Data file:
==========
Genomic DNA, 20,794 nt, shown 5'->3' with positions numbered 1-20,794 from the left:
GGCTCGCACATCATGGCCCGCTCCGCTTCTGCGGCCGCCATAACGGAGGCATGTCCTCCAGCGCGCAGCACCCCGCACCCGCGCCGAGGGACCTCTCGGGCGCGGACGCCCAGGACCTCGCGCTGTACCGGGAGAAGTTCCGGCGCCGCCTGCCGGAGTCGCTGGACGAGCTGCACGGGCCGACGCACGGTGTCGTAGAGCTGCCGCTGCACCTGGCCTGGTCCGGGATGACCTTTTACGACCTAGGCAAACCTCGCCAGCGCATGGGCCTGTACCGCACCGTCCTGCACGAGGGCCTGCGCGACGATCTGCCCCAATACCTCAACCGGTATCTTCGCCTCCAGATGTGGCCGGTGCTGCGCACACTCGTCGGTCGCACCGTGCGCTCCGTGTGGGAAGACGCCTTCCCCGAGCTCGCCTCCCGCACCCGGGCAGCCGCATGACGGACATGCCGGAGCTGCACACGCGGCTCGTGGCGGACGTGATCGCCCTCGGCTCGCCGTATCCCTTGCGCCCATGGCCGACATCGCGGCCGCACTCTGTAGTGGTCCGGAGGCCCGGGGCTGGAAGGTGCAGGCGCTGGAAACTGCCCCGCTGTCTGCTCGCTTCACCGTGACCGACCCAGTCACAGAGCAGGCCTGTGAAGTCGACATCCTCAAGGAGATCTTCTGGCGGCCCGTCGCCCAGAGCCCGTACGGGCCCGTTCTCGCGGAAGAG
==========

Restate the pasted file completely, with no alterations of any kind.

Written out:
Genomic DNA, 20,794 nt, shown 5'->3' with positions numbered 1-20,794 from the left:
GGCTCGCACATCATGGCCCGCTCCGCTTCTGCGGCCGCCATAACGGAGGCATGTCCTCCAGCGCGCAGCACCCCGCACCCGCGCCGAGGGACCTCTCGGGCGCGGACGCCCAGGACCTCGCGCTGTACCGGGAGAAGTTCCGGCGCCGCCTGCCGGAGTCGCTGGACGAGCTGCACGGGCCGACGCACGGTGTCGTAGAGCTGCCGCTGCACCTGGCCTGGTCCGGGATGACCTTTTACGACCTAGGCAAACCTCGCCAGCGCATGGGCCTGTACCGCACCGTCCTGCACGAGGGCCTGCGCGACGATCTGCCCCAATACCTCAACCGGTATCTTCGCCTCCAGATGTGGCCGGTGCTGCGCACACTCGTCGGTCGCACCGTGCGCTCCGTGTGGGAAGACGCCTTCCCCGAGCTCGCCTCCCGCACCCGGGCAGCCGCATGACGGACATGCCGGAGCTGCACACGCGGCTCGTGGCGGACGTGATCGCCCTCGGCTCGCCGTATCCCTTGCGCCCATGGCCGACATCGCGGCCGCACTCTGTAGTGGTCCGGAGGCCCGGGGCTGGAAGGTGCAGGCGCTGGAAACTGCCCCGCTGTCTGCTCGCTTCACCGTGACCGACCCAGTCACAGAGCAGGCCTGTGAAGTCGACATCCTCAAGGAGATCTTCTGGCGGCCCGTCGCCCAGAGCCCGTACGGGCCCGTTCTCGCGGAAGAG